5 Things To Avoid In Timeshare Matters
If you are interested in purchasing a timeshare, here are 5 things to avoid: 5 Things To Avoid In Timeshare Matters
- Buying anything under pressure or duress. Timeshares can be great for some people, however since the majority of timeshare contracts are in perpetuity, they are not to be entered into on a whim, or under pressure at a sales pitch. If you must sit through a timeshare sales pitch in order to take advantage of a discounted vacation package; listen, ask questions, be polite but remember that whatever price they might dangle in front of your face will be available tomorrow, next week or next month. Have you ever heard of any company that will turn down your money?
- Buying any timeshare without fully understanding how it works. If you don’t understand the difference between fixed week, floating week and point based timeshare and don’t have a clear understanding of how tracing/exchanging works, you have no business buying a timeshare. Don’t rely on what the salesperson says. Do your homework or enlist the help of an independent advisor.
- If you own a timeshare, do not engage with any person or entity that initiates contact. I’ve yet to find one cold caller that does what they say they will. If you’re ever in doubt, ask yourself if you’d proceed if someone called you out of the blue about your car, your computer or your house. The answer should be no.
- Not understanding or factoring in all of the costs associated with owning a timeshare. Owning a timeshare is not just the purchase price, which if you’re buying from the developer averages around $22,000. There are the annual maintenance fees which are close to $1,000 on the average. If you want to trade or exchange your timeshare there’s a fee for that as well as a membership fee to the company that does the exchange. Some resorts levy a special assessment. You may be asked to pay closing costs when you purchase and many resorts charge an administrative fee. Many fees are negotiable. Most are not.
- Falling for one of the four ‘red flag words.’ Free, perfect, always and never. Free and perfect simply do not exist and always and never are exceedingly long periods of time.
If you’d like to obtain a copy of ‘19 Questions You Must Ask Before Buying A Timeshare’ and get the 9 Bonus Questions When You’re Buying On The Resale Market, drop me an email at firstname.lastname@example.org.
If you have a timeshare that you aren’t using, no longer want, can’t afford or feel you were mislead into purchasing, there may be one or more viable solutions out there. I offer a flat consultant rate of $250 which provides you with solid information depending on if you’re looking to for resolution, relinquishment, refund, foreclosure or resale. I’m not an attorney and I do not offer legal advice. Every situation is different, but if you know what to say to whom, you have a much better chance of a successful outcome. Remember that the timeshare industry has had 40+ years to hone their methods and their contracts. There are no easy solutions for anyone looking to get out, but it is possible in some circumstances. Knowledge is power.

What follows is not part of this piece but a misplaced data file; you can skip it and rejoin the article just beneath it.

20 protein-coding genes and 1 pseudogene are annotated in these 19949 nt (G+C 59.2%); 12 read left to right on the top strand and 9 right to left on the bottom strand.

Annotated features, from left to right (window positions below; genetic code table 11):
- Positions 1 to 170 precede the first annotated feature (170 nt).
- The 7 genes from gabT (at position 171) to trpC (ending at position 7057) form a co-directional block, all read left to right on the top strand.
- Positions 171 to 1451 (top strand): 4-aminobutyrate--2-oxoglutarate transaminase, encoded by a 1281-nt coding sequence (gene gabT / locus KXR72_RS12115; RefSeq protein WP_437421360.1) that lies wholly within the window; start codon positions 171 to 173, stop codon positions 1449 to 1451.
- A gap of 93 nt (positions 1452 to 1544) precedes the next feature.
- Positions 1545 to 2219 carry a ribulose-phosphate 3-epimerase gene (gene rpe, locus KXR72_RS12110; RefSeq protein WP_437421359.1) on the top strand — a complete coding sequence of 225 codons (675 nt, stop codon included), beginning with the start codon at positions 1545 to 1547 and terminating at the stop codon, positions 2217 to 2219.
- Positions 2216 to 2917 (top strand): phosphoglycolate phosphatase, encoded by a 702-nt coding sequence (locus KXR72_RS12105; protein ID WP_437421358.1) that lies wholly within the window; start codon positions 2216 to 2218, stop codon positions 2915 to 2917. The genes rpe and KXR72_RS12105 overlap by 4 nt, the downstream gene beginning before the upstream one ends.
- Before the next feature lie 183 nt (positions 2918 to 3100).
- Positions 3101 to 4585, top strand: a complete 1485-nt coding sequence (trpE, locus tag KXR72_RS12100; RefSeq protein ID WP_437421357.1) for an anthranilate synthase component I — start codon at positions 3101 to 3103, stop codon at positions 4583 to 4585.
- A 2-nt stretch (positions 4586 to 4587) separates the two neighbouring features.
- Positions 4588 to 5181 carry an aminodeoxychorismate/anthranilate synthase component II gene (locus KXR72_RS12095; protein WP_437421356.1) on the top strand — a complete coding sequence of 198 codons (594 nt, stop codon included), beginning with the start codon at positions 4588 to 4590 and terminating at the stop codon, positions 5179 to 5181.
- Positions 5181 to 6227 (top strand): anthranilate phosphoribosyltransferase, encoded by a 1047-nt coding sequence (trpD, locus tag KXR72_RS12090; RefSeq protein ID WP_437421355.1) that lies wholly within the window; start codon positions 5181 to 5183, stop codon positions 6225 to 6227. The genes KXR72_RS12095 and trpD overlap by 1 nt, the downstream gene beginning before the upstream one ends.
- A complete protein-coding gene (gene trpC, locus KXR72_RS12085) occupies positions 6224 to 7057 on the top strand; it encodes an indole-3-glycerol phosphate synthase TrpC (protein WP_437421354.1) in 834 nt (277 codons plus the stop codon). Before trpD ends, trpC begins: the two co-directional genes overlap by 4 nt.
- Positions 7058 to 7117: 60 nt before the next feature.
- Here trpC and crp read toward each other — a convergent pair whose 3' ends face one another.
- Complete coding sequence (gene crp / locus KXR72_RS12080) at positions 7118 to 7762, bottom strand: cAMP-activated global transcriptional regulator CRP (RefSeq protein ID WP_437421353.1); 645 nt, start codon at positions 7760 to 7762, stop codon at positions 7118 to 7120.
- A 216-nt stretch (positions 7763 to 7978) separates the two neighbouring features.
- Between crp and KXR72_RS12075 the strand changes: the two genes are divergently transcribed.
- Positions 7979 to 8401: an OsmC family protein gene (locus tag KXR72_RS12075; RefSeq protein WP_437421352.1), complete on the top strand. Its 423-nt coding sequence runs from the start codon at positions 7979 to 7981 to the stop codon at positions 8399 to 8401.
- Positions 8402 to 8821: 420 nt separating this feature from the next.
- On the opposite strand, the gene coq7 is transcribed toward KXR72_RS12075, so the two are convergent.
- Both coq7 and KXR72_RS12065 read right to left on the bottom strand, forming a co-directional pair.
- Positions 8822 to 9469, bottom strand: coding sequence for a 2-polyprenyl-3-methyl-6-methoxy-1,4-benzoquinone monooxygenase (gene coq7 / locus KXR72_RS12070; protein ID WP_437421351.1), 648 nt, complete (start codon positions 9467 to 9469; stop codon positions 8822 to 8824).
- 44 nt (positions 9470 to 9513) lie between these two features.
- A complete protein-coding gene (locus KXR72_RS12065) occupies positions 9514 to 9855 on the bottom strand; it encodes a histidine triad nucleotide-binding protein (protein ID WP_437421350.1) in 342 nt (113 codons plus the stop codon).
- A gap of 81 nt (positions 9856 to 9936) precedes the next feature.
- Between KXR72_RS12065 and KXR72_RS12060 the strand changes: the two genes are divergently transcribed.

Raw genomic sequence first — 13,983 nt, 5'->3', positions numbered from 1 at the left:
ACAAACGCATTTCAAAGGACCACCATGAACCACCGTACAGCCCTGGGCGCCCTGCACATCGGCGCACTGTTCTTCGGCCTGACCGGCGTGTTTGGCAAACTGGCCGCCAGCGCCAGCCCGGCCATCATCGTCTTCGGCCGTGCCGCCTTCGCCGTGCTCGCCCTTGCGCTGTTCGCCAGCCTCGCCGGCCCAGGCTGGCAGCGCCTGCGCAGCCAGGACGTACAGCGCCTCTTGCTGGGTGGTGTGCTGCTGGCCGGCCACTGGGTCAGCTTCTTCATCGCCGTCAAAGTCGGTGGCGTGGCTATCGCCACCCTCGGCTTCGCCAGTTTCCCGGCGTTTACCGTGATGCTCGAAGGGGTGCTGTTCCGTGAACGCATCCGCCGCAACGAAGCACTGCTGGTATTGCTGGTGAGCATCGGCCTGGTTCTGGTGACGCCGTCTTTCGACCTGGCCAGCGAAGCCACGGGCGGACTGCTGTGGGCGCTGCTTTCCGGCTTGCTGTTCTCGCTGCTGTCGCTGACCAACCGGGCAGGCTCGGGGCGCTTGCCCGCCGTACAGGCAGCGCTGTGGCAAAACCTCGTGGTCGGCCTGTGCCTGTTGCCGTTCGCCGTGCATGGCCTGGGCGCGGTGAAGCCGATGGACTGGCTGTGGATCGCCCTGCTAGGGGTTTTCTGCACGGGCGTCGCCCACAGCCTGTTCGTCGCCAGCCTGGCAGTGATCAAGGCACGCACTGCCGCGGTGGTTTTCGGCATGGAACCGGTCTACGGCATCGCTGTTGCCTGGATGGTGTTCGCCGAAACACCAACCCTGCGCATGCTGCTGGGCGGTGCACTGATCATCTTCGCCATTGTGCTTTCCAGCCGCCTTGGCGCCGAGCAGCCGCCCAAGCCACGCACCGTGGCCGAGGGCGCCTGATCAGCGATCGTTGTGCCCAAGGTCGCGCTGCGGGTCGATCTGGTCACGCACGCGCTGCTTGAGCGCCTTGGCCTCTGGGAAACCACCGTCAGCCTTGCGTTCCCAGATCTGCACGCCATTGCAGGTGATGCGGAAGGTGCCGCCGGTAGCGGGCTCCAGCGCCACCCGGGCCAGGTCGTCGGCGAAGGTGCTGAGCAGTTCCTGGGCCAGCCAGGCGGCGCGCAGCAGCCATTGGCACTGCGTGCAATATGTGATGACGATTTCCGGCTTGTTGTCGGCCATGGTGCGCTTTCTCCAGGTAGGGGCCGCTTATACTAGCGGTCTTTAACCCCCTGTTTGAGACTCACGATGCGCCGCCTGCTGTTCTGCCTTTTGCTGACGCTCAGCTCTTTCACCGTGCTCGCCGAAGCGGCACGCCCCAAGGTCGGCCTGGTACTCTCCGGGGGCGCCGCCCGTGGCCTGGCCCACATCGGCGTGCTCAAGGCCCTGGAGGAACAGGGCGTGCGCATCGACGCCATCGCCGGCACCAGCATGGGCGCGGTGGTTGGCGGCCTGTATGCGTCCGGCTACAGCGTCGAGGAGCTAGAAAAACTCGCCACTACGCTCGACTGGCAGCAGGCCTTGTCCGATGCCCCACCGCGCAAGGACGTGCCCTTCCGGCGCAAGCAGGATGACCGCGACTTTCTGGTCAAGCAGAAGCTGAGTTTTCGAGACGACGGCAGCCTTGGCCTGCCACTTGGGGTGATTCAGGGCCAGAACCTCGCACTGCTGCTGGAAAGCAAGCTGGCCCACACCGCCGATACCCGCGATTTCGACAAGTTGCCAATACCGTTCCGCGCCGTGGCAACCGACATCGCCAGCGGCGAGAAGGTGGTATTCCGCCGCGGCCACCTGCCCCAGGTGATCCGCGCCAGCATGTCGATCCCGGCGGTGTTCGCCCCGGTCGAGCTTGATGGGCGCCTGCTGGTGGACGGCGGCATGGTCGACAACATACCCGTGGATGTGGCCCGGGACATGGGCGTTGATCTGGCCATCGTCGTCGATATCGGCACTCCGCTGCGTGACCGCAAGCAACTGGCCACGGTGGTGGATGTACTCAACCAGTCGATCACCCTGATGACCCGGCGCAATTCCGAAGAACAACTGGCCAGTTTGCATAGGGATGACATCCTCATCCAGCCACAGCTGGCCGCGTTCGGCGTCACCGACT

Guide to Purchasing Timshares
5 Things To Avoid In Timeshare Matters
5 Things To Avoid In Timeshare Matters 5 Things To Avoid In Timeshare Matters 5 Things To Avoid In Timeshare Matters 5 Things To Avoid In Timeshare Matters 5 Things To Avoid In Timeshare Matters5 Things To Avoid In Timeshare Matters
About the Author
Lisa Ann Schreier
Lisa Ann Schreier has been involved in the timeshare community since 1998. After cutting her teeth as a timeshare salesperson and manager at a number of Orlando area resorts, she grew increasingly frustrated with the antiquated marketing and high pressure sales techniques that were (and sadly still are) the norm in the industry. Seeking to be a catalyst for positive change, she wrote ‘Surviving A Timeshare Presentation…Confessions From The Sales Table’ and ‘Timeshare Vacations For Dummies.’ She is a frequent contributor to major media outlets and a sought after speaker at consumer advocacy groups. In addition to her articles at Senior.com, she is the lead timeshare advocate at Elliott.org. Her ‘tell it like it is’ blog about timeshare issues is a source of solid information and continues to alert consumers to the myriad of less than reputable companies and practices.View All Articles